Interspersed with those are memories of my family hit hard by altitude sickness. The image of my 8-year-old daughter so lethargic that she spent most of her time flat out on the bed or carried in the arms of her dad. The picture of my bacon-loving son turning down a plate of crispy strips — so hard to find in Malaysia — because of loss of appetite. My throbbing headache and cotton-filled brain where coherent thoughts weakly struggled to swim up to the surface. The way my lungs begged for air, and my heart raced as if I had just sprinted a mile even though all I had done was walk slowly, oh so slowly, from the hotel room to the lobby. Tibet was literally breathtaking.
On our second day, we took hits off the canisters of oxygen in the mini-bar. To think that I had found them so amusing when I saw them for sale in the airport baggage claim area. I assumed it was for Everest expeditions, not mere sightseeing excursions. It was so strange to teach the kids to press the button, inhale deeply, and then hold their breath for a moment before exhaling. Finally, those After School Specials about huffing have finally come in handy. If we had planned on spending more than three nights there, I would have cut the trip short and flown out earlier.
|Straight Up Oxygen (and the stink eye)|
Then, there was my teen who hovered in the sweet spot of being both old enough and young enough so that the altitude did not affect him as much as the rest of us. He would bound down the hallway, barely stopping to wait for the rest of us to catch up.
Riding around in the car was some of the best sightseeing for us. It was passive enough that our sorry physical state was not too much of a hindrance. Watching Tibet whiz by the window, it struck me how it was simultaneously exactly what I expected but, on the other hand, much more modern than I anticipated.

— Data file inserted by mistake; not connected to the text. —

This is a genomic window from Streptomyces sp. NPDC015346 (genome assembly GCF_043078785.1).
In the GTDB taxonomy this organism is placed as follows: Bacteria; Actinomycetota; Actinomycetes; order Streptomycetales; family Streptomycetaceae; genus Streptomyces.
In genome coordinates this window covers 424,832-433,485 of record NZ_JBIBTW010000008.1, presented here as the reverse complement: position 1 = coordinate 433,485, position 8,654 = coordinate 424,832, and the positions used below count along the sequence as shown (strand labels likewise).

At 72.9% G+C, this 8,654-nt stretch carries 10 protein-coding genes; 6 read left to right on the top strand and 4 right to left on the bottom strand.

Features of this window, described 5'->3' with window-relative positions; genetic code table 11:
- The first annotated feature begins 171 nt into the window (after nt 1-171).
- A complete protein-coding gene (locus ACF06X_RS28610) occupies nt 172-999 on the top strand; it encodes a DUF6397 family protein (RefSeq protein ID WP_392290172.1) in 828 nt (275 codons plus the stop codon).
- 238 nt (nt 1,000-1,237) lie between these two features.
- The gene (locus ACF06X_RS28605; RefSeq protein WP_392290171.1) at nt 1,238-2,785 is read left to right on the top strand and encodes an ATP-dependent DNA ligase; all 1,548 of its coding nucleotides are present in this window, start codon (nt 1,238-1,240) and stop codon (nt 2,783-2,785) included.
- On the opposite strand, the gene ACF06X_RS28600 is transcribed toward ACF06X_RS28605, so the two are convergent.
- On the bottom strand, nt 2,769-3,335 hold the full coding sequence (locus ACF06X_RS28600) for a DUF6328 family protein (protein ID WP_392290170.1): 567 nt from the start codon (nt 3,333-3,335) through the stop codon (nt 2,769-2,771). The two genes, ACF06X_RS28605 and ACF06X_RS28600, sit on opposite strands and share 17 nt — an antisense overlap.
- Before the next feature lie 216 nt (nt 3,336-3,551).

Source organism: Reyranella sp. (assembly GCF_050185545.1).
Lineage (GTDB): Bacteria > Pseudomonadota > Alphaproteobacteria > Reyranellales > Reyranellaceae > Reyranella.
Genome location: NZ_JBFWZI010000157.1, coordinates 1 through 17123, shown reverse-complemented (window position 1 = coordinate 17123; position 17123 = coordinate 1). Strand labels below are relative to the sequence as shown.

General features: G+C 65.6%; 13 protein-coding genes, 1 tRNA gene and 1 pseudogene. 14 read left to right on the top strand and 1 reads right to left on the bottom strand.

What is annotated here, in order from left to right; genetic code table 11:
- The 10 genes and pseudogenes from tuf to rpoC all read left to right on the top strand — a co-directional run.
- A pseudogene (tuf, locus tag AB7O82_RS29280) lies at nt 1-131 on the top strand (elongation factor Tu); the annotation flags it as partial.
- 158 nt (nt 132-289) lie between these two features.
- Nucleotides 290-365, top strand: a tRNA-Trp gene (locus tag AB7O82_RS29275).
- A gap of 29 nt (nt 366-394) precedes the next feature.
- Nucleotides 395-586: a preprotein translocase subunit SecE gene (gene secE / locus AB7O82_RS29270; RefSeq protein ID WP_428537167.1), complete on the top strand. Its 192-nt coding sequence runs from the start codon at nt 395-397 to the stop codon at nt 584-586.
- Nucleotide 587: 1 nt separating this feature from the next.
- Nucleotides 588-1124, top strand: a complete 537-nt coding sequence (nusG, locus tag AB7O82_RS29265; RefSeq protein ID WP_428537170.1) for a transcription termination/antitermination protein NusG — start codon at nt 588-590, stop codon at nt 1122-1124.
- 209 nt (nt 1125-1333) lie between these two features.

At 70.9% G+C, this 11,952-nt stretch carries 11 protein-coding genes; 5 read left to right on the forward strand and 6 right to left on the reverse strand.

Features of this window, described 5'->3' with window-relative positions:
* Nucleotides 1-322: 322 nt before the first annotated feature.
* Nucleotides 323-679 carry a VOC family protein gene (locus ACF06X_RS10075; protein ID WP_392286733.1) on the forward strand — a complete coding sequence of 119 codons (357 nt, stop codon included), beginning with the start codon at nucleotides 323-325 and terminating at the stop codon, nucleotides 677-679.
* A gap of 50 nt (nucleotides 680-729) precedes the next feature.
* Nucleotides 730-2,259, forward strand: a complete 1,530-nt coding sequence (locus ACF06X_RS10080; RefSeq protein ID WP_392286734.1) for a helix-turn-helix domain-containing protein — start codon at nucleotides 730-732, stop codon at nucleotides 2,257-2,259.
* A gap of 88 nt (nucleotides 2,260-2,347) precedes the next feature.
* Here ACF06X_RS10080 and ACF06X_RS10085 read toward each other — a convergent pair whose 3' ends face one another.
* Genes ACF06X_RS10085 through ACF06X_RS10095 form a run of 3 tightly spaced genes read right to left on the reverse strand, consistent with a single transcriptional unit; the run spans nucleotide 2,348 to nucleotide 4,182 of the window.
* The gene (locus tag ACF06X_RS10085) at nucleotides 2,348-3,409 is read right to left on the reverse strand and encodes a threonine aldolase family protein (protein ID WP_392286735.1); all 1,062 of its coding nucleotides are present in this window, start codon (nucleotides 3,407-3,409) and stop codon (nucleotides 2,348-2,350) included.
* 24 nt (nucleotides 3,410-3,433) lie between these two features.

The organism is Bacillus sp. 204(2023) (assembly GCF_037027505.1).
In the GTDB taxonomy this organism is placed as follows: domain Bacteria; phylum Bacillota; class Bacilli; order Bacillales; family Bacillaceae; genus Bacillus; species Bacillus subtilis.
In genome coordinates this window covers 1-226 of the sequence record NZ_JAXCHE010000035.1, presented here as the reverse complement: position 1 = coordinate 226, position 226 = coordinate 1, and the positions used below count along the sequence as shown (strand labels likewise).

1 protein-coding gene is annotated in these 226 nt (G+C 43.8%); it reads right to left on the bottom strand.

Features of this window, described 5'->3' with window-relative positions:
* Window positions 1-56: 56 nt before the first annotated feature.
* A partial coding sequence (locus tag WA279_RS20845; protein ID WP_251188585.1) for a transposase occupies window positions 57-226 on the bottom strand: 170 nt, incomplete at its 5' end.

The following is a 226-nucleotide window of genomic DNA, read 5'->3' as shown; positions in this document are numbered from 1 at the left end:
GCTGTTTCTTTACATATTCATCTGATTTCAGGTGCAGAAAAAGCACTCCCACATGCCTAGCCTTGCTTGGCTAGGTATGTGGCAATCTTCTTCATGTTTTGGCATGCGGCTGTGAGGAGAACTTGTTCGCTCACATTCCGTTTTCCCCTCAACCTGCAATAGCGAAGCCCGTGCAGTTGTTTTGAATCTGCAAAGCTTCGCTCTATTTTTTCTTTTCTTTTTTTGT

Come along for the ride.
|Lhasa River plain between the mountains|
|Prayer flags on bridges|
|Wide, orderly boulevards in Lhasa, the capital of Tibet|
|A public bus passes bicycles carrying goods throughout town.|
|A woman transports her shopping in a pedicab while a policeman speaks with a man on a bike.|
Notice the green street sign at the top with the information shown in
Tibetan, Chinese, and phonetically spelled out Mandarin.
|Schoolgirls walking home after school.|
|A pedestrian street with architecture typical to the city.|
|A cluster of buildings on the outskirts of Lhasa|
|Farmhouses at the base of the mountain road leading up to Ganden Monastery|
|Cattle crossing in the middle of town|
One of the major things that I don't show is the military presence in Tibet. The Lhasa Riots and Tibetan Uprising a few months before the 2008 Beijing Olympics signaled an uptick in dissent in the region. Soldiers are stationed throughout Lhasa to serve as a reminder of China's power over them, and we passed through numerous checkpoints when driving to outlying areas. Apparently, I would make a horrible photojournalist as my fear of disappearing into a Chinese prison is enough to keep me from sneaking photos.
By the time we were there for 48 hours, the symptoms started abating. My girl roused herself enough to eat what she has deemed to be the "The Best Hamburger in Asia." We boarded the plane still feeling a bit woozy and immediately improved the moment they closed the doors and pressurized the cabin. By the time we landed in Xi'an, we were feeling fine and ready to take on the world.
Have you ever suffered from altitude sickness?
This post is part of the following Link Ups. Check them out for more around-the-world travel inspiration.